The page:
Living In A World Without “Enough” Is Dangerous And Unhealthy

Human beings live in realities of their own making — what happens when those realities lose their anchors? Hint: it’s not freedom.

Emily Sinclair Montague

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Photo by Greg Rakozy on Unsplash

We are inhabitants of a world that never has enough. Whether it’s in terms of emotional fulfillment, money, political power, consumer goods, resources, or anything else that impacts our day to day reality, our existence seems more and more contingent on the sensation of wanting without end.

In simpler terms? We’ve lost our ability to experience true fulfillment, and it’s killing us.

Being the irreverent bastard that I am, I’ll use a poignant lyric from the hit Broadway musical Hamilton to illustrate the modern experience many of us have as, well, ourselves.

“You’re like me, I’m never satisfied…
Is that right?
I’ve never been satisfied.”

I used to describe myself as “restless,” as if that were a defining personality trait. Always wanting, needing, seeking — and all this in spite of having, literally, everything I could ever want or need. And if someone like me can feel that way on a regular basis, it must be a lot worse for those who do not occupy a space as privileged as mine.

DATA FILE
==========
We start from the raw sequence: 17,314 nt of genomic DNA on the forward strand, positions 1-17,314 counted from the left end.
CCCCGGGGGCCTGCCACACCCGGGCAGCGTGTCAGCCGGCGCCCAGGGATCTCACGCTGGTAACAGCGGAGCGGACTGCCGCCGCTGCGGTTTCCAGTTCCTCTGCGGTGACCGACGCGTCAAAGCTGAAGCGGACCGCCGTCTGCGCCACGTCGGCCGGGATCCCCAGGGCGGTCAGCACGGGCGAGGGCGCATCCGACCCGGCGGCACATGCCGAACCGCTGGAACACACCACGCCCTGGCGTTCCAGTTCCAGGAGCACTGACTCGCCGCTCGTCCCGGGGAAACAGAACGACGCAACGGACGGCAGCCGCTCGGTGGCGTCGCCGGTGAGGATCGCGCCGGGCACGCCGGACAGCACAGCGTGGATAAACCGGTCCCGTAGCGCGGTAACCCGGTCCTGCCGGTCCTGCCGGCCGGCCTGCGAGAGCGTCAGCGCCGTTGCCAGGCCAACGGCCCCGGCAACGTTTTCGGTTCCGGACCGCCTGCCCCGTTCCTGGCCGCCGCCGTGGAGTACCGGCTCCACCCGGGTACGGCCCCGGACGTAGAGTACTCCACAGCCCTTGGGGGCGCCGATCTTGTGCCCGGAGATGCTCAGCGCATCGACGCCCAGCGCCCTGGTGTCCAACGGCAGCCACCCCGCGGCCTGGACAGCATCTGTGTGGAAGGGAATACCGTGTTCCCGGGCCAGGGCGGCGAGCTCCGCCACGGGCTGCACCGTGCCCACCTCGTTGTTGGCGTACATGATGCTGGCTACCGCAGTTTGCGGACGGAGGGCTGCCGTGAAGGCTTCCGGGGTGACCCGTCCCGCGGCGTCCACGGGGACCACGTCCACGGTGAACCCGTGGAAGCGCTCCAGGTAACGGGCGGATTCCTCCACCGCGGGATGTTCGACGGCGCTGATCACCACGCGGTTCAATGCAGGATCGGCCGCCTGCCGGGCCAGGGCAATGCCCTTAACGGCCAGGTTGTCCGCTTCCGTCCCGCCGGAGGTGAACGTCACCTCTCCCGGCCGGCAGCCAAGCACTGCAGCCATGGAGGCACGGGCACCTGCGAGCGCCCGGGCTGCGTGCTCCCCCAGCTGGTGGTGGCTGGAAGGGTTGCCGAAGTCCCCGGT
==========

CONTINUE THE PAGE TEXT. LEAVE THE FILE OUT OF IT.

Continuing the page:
I want to explore the concept of “enough” with you all today because I and many others have had enough of never having enough. Inspirational writers like Tim Denning and Jari Roomer talk about this frequently through their work on this very site, and the frustration of millions can be heard wherever you go, online or off.

So, how do we go from a sad, linear life of wanting to a healthier, happier cycle of purpose and fulfillment? Well sh**, guys, I have no idea. But here’s what I’ve observed.

The World Used To Provide All Our Boundaries For Us, And Now We Have To Build Them Ourselves.

Let me preface this by saying I’m a huge nerd, and (thanks to a bunch of AP credits) I was able to pursue studies in History, Politics, Religion, and Psychology during college.

I had a ton of free time in my curricular schedule and a lot of ADHD fueled curiosity…

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Emily Sinclair Montague

Author & Full-Time Writer. Embracing life’s chaos one word at a time. Get in touch at emsinclair@wordsofafeather.net (or don’t, but I love the attention)!